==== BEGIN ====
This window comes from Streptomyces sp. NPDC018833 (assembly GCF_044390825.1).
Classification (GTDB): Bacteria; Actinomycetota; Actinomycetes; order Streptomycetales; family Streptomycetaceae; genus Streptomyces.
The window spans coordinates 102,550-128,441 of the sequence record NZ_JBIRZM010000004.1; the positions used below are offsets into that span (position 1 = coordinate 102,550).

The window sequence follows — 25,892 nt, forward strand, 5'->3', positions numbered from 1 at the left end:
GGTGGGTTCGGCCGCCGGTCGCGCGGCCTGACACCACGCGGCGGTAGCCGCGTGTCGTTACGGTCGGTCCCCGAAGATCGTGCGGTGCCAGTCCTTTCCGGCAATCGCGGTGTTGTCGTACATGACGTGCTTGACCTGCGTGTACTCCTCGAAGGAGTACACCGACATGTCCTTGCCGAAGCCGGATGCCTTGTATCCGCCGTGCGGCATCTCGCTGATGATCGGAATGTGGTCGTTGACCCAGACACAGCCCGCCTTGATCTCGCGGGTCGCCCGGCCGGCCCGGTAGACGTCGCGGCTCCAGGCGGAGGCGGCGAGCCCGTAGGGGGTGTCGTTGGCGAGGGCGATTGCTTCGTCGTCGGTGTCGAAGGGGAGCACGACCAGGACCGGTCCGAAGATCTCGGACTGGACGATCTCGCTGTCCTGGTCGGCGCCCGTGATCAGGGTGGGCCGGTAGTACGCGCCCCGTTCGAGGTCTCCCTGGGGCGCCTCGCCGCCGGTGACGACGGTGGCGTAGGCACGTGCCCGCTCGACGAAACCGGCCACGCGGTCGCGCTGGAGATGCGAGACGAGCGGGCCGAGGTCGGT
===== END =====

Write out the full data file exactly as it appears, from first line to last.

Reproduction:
This window comes from Streptomyces sp. NPDC018833 (assembly GCF_044390825.1).
Classification (GTDB): Bacteria; Actinomycetota; Actinomycetes; order Streptomycetales; family Streptomycetaceae; genus Streptomyces.
The window spans coordinates 102,550-128,441 of the sequence record NZ_JBIRZM010000004.1; the positions used below are offsets into that span (position 1 = coordinate 102,550).

The window sequence follows — 25,892 nt, forward strand, 5'->3', positions numbered from 1 at the left end:
GGTGGGTTCGGCCGCCGGTCGCGCGGCCTGACACCACGCGGCGGTAGCCGCGTGTCGTTACGGTCGGTCCCCGAAGATCGTGCGGTGCCAGTCCTTTCCGGCAATCGCGGTGTTGTCGTACATGACGTGCTTGACCTGCGTGTACTCCTCGAAGGAGTACACCGACATGTCCTTGCCGAAGCCGGATGCCTTGTATCCGCCGTGCGGCATCTCGCTGATGATCGGAATGTGGTCGTTGACCCAGACACAGCCCGCCTTGATCTCGCGGGTCGCCCGGCCGGCCCGGTAGACGTCGCGGCTCCAGGCGGAGGCGGCGAGCCCGTAGGGGGTGTCGTTGGCGAGGGCGATTGCTTCGTCGTCGGTGTCGAAGGGGAGCACGACCAGGACCGGTCCGAAGATCTCGGACTGGACGATCTCGCTGTCCTGGTCGGCGCCCGTGATCAGGGTGGGCCGGTAGTACGCGCCCCGTTCGAGGTCTCCCTGGGGCGCCTCGCCGCCGGTGACGACGGTGGCGTAGGCACGTGCCCGCTCGACGAAACCGGCCACGCGGTCGCGCTGGAGATGCGAGACGAGCGGGCCGAGGTCGGT